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@Bourgond Aries: The language in question was not specified, nor were the includes, using directives, libraries, etc.
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there are several variations of assert floating around depending on the lib. here's one of my versions in my library Im developing; ets a MACRO (wrapper for logging and exit/abort asserting):

ASSERT(1 < 0,"an error .... has ocurred, fix it asap.", log_level );

Ogre uses a variation of this as well.

as for try/throws/catches they are better then error codes for sure when in deeply nested function calls. But its better to avoid a design where "too deep" looping or nesting is occurring.
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I don't think exactly zero is possible in case of a method that links to another unit of compilation (how would the callee know the address to jump to on exception?) - the exception handler has to be installed on entering the try block and deinstalled on leaving, which may take a few additional CPU cycles. But 100% overhead is probably too much.

The level at which the checks have to be done is very fine, and these methods are called hundreds of millions of times. Entering the try block is enough overhead to slow the model down considerably.

We've used numerous code profiling tools to ensure there are no bottlenecks in the codebase and the overhead we get from the try blocks is an indication of how optimised the code currently is :)
However, I guess total zero-cost is possible with a little help of linker. I think gnu linker is capable of integrating exception handlers of different modules into one logical table. Then you wouldn't need to register anything on entering/leaving the try block. If indeed, gcc is doing that, then this is another nice reason for programming on Linux than on Windows ;)
Implying that there is no way to use gcc on Windows and get the same functionality as on Linux.
Last time I checked gcc (mingw) produced much slower code on Windows than on Linux, but maybe it changed now. Not sure if it was because of gcc or because Linux is simply faster.

Typical result for VC++:

Try block: 10108ms
No try block: 10124ms
Difference of -0.15804%

try are expensive.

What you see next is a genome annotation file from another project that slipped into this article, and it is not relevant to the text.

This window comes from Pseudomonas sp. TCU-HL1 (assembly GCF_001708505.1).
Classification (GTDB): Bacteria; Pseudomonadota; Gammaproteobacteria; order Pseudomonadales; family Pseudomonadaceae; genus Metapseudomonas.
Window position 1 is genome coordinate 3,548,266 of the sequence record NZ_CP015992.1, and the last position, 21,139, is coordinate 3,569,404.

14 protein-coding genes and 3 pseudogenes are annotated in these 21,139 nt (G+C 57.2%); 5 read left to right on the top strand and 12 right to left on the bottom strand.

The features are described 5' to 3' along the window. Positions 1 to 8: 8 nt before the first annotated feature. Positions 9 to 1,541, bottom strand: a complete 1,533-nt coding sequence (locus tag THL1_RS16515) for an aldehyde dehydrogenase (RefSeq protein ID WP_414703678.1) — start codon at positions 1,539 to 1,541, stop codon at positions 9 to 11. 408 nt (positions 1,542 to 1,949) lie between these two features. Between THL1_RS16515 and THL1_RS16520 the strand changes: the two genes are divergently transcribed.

What happens if you add more catch blocks or if you add catch(...)?
What happens if you add more catch blocks or if you add catch(...)?

The test function grows by a few lines.

Note: Structured exception handling is not enabled, so faults generated by, for example, dividing by 0 aren't caught. Were SEH enabled, the difference would be ~150% with the try block being the obvious loser.

> cire:
> Typical result for VC++:
Try block: 10108ms
No try block: 10124ms
Difference of -0.15804%

> try are expensive.


Fulminations surrounding the cost of exceptions that are not thrown are irrelevant to the point of being asinine. For time-critical programs, problems arise from:

a. the unpedictability of the time needed to pass control from a throw-expression to the catch clause.

b. error-handling being not resumptive. With exceptions, the stack is unwound, and directly resuming execution from the point at which the error occurred (after fixing the error) is not possible.

The low-cost (actual zero cost if there is no error and minimal cost if there is one) alternative is call-backs. For instance, std::new_handler instead of std::bad_alloc. The primary drawback of using callbacks to handle errors is that it makes discrimination of errors quite difficult.
Dylan uses recoverable error mechanics, where can error can occur but the program state can be recovered. I'm not exactly sure how it works, but it is discussed here:
I have no idea how eficient it is (but in a language like Dylan it is probably less efficient than C anyway, unfortunately - but I wonder how it would be in place of C++ exceptions)
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